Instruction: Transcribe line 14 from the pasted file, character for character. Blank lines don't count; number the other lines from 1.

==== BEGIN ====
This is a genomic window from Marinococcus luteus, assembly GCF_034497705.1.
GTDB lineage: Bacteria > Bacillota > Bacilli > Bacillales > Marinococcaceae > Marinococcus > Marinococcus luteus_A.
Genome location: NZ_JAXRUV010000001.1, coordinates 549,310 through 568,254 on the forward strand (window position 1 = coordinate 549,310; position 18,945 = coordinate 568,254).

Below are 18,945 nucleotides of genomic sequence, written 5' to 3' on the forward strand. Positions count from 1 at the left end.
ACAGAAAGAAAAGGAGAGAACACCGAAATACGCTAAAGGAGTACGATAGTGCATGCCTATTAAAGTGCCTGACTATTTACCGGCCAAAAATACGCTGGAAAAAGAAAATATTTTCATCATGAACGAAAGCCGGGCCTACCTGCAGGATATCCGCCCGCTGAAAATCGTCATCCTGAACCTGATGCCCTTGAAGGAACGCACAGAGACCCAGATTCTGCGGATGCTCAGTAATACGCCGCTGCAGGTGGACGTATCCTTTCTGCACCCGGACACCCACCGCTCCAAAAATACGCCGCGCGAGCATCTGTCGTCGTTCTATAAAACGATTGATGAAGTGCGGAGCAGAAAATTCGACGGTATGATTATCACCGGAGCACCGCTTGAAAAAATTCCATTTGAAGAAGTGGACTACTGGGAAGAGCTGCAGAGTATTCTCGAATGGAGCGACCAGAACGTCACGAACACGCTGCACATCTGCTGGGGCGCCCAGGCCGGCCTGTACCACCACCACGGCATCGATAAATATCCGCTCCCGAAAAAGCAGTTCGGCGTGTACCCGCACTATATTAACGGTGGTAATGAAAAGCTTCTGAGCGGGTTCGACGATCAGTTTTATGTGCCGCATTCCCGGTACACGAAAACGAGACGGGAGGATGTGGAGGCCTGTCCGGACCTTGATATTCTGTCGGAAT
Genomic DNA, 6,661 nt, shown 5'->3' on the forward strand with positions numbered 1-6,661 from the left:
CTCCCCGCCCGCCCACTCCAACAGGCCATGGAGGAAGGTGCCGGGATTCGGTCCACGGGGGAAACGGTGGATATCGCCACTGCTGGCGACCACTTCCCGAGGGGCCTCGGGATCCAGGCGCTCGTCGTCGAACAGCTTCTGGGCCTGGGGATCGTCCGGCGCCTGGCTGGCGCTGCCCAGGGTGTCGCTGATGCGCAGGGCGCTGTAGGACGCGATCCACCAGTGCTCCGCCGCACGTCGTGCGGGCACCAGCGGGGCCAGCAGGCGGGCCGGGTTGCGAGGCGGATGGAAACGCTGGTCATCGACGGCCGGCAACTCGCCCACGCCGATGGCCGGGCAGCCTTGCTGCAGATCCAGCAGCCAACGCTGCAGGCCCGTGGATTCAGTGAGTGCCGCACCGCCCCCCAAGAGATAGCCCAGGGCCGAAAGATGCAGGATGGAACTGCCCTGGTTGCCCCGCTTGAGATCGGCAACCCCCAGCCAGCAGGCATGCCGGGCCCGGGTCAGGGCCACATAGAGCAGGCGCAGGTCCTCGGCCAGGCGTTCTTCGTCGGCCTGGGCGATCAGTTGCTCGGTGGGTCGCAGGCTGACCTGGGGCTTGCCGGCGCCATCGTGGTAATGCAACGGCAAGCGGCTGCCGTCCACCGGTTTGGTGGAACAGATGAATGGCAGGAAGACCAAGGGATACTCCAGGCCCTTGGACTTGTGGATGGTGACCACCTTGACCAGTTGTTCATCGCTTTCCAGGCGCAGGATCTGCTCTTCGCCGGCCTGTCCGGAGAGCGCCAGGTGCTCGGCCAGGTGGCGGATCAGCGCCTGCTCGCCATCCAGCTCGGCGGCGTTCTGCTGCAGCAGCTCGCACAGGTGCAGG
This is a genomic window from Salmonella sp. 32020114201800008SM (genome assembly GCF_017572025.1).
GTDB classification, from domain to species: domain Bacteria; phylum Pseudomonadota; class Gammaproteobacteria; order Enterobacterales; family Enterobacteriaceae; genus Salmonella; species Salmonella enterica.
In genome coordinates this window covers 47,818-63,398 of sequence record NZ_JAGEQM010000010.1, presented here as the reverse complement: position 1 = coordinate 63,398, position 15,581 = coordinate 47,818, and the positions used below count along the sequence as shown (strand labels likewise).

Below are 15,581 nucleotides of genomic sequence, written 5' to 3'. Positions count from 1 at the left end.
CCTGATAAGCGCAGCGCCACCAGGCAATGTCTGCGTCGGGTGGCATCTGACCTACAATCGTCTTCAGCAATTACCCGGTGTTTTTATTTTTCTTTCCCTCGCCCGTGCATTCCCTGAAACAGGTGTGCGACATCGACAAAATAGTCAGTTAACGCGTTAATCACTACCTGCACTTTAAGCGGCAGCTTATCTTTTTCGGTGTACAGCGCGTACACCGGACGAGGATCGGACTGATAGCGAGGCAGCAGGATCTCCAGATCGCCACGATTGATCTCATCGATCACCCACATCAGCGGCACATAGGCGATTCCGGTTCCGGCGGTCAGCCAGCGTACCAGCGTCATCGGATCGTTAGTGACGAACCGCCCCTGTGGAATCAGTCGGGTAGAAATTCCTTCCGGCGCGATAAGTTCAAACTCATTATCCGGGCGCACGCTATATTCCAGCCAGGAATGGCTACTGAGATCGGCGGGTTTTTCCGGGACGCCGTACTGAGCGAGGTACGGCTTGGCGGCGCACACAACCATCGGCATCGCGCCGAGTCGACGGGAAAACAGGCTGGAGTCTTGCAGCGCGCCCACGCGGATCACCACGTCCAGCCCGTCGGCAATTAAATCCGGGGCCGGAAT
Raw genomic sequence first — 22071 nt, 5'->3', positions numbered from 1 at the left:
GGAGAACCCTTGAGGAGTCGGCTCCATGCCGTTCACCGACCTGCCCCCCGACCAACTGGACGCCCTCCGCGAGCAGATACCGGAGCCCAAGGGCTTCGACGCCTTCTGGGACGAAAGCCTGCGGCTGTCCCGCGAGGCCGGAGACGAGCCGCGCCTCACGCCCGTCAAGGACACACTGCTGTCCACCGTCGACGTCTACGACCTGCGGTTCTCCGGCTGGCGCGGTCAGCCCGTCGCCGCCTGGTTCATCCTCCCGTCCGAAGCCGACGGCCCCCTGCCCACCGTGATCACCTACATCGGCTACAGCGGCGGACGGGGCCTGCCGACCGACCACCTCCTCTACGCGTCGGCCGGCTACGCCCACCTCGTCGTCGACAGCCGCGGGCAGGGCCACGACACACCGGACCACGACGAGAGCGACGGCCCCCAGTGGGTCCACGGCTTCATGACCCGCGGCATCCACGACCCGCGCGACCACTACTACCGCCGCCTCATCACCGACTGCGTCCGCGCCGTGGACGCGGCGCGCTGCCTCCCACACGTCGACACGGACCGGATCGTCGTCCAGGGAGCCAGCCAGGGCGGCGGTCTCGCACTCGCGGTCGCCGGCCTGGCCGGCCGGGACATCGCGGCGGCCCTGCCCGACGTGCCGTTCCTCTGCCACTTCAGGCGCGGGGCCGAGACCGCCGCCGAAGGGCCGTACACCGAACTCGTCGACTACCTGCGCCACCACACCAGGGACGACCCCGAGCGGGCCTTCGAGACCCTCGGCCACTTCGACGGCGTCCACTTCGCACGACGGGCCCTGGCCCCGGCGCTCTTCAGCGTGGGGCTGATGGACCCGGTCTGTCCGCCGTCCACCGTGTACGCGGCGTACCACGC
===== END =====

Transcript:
GGAGAACCCTTGAGGAGTCGGCTCCATGCCGTTCACCGACCTGCCCCCCGACCAACTGGACGCCCTCCGCGAGCAGATACCGGAGCCCAAGGGCTTCGACGCCTTCTGGGACGAAAGCCTGCGGCTGTCCCGCGAGGCCGGAGACGAGCCGCGCCTCACGCCCGTCAAGGACACACTGCTGTCCACCGTCGACGTCTACGACCTGCGGTTCTCCGGCTGGCGCGGTCAGCCCGTCGCCGCCTGGTTCATCCTCCCGTCCGAAGCCGACGGCCCCCTGCCCACCGTGATCACCTACATCGGCTACAGCGGCGGACGGGGCCTGCCGACCGACCACCTCCTCTACGCGTCGGCCGGCTACGCCCACCTCGTCGTCGACAGCCGCGGGCAGGGCCACGACACACCGGACCACGACGAGAGCGACGGCCCCCAGTGGGTCCACGGCTTCATGACCCGCGGCATCCACGACCCGCGCGACCACTACTACCGCCGCCTCATCACCGACTGCGTCCGCGCCGTGGACGCGGCGCGCTGCCTCCCACACGTCGACACGGACCGGATCGTCGTCCAGGGAGCCAGCCAGGGCGGCGGTCTCGCACTCGCGGTCGCCGGCCTGGCCGGCCGGGACATCGCGGCGGCCCTGCCCGACGTGCCGTTCCTCTGCCACTTCAGGCGCGGGGCCGAGACCGCCGCCGAAGGGCCGTACACCGAACTCGTCGACTACCTGCGCCACCACACCAGGGACGACCCCGAGCGGGCCTTCGAGACCCTCGGCCACTTCGACGGCGTCCACTTCGCACGACGGGCCCTGGCCCCGGCGCTCTTCAGCGTGGGGCTGATGGACCCGGTCTGTCCGCCGTCCACCGTGTACGCGGCGTACCACGC